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These four stories, along with 14 other pieces, have one thing in common: They're short, sharp, and to the point - science fiction in miniature, with none of the stories longer than 2,300 words. But in that short space exist entire universes, absurd situations, and the sort of futuristic humor that propelled Scalzi to a Hugo with his novel Redshirts. Not to mention yogurt taking over the world (as it would).
Spanning the years from 1991 to 2016, this collection is a quarter century of Scalzi at his briefest and best and features four never-before-published stories exclusive to this collection: "Morning Announcements at the Lucas Interspecies School for Troubled Youth", "Your Smart Appliances Talk About You Behind Your Back", "Important Holidays on Gronghu", and "The AI Are Absolutely Positively Without a Doubt Not Here to End Humanity, Honest".
John Scalzi is the New York Times best-selling author of Old Man's War, Lock In, and Redshirts, among others. His work has won the Hugo and Locus Awards and been nominated for the Nebula and Campbell Awards. He lives in Ohio and online. He enjoys pie.
Full cast of narrators includes Oliver Wyman, Dina Pearlman, and Allyson Johnson.
Customer ReviewsMost Helpful
By Andre Wallace Simonsen on 01-05-17
Small doses of "Scalzian" humor
If you answer yes to any of these next question you should totally get this audiobook:
1) Do you like short and "laugh out loud" science fiction?
2) Do you wonder what human interaction with aliens on a daily basis in school or in the workplace would be like?
3) Do you find the idea of human annihilation by AI or an intelligent Randian Yogurt possibly funny?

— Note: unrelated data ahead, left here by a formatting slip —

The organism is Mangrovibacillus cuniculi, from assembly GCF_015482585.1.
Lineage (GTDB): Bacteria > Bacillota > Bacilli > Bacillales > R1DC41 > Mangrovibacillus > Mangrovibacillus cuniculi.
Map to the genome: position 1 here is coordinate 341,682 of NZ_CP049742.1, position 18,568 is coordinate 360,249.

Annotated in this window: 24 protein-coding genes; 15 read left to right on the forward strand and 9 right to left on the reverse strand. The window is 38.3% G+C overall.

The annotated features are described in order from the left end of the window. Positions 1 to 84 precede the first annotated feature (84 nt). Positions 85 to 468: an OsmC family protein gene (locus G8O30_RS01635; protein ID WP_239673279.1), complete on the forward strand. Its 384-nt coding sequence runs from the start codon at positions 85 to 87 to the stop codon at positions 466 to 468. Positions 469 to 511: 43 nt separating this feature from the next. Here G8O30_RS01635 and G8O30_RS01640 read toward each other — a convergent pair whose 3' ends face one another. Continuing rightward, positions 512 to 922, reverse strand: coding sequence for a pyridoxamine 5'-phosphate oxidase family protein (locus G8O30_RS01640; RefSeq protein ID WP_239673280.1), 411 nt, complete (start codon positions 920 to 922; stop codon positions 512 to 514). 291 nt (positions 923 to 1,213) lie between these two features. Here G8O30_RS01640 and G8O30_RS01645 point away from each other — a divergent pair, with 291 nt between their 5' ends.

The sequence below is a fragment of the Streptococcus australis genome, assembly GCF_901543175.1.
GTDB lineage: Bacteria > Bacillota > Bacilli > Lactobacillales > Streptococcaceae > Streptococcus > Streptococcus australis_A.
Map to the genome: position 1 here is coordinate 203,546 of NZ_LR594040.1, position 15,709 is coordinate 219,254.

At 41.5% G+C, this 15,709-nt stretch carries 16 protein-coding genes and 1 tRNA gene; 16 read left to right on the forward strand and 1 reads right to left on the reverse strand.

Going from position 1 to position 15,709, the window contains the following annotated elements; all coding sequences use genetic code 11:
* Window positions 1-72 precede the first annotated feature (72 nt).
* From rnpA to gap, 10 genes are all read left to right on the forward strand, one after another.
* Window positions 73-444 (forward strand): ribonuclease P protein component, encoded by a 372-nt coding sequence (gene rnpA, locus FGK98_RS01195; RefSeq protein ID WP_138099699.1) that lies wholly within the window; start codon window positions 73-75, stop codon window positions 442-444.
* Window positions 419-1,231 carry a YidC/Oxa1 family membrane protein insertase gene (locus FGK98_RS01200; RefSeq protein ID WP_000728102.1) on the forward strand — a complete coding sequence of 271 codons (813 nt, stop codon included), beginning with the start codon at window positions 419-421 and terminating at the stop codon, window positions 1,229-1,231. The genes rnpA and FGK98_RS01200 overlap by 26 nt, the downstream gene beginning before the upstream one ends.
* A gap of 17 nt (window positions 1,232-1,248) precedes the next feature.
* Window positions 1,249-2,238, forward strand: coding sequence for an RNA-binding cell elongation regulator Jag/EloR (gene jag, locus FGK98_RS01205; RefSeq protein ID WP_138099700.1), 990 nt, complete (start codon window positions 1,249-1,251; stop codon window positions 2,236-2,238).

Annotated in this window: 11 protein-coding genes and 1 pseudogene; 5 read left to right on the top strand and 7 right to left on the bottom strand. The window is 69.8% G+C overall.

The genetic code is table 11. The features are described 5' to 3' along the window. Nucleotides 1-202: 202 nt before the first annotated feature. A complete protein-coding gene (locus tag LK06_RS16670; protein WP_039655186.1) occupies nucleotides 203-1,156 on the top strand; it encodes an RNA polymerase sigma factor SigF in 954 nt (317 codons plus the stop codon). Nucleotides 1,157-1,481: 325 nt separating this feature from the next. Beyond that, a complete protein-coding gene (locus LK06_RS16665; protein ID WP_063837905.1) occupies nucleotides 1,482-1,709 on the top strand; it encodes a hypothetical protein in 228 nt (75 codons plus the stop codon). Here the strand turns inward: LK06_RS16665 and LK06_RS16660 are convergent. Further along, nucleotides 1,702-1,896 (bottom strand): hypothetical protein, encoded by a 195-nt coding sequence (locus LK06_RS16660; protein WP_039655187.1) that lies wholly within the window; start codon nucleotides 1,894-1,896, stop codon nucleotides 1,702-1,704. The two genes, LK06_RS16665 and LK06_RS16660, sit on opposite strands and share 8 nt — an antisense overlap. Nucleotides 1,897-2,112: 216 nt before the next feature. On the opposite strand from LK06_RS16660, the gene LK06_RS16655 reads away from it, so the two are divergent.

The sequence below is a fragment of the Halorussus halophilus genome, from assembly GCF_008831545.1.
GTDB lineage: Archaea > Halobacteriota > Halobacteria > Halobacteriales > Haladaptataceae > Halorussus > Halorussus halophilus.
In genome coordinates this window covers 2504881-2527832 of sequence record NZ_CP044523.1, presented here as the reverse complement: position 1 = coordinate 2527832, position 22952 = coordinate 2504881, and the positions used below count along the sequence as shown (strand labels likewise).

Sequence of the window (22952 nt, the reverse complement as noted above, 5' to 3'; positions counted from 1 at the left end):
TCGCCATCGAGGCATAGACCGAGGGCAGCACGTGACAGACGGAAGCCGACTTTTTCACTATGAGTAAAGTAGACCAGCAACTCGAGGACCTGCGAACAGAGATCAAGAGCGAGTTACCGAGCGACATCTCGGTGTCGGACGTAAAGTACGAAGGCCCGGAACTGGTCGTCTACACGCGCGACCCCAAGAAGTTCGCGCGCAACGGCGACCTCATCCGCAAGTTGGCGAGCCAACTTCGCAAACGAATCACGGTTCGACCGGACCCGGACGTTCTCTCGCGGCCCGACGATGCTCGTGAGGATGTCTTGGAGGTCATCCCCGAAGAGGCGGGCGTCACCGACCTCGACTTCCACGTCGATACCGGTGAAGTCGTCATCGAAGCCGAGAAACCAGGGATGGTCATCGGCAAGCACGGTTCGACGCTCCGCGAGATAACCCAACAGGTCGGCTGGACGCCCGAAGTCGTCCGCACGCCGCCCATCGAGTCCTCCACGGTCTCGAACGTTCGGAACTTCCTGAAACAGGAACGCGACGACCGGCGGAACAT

4) Does the idea of security risk assessment regarding spaceship travels or super heroes/villains amuse you?
5) All of the above?
Obs: if you like this, get "Redshirts" and/or "Fuzzy Nation"
15 of 15 people found this review helpful
Customer ReviewsMost Helpful
By Jack on 01-30-18
Great, imaginative, funny stories
Really enjoyed this. I had already heard colapsing empire and red shirts but this was good as it showed a nice breadth of ideas.
My particular favourite was the fall of the society of the frogs and the first squid on the moon.
By Kindle Customer on 09-04-17
From Adequate to Badequate
This collection is a mixed bag, much in the same way that a bag of garbage is also a mixed bag. Not everything in there is useless, if you were to rewire the plug in the toaster it'd probably work fine, but as no one wants to go to the effort of making any of it good it'd just being heaped together and thrown out.
There were occasions where I thought something was sort of funny but on these rare occasions the story would immediately swing back and beat the joke to death. It's almost as if the author is afraid to do a subtle joke as that would give the reader too much of a chance to miss it, instead it has to begin subtle and then immediately make it perfectly clear just what the joke was, why it was funny and why hearing it another dozen times will re-enforce just how funny it was. This entire series feels like some kind of scientific experiment to grind jokes into dust and then examine the remains to see if we can discover the funny atom. We can't, joke is dead.
Narration was generally fine though.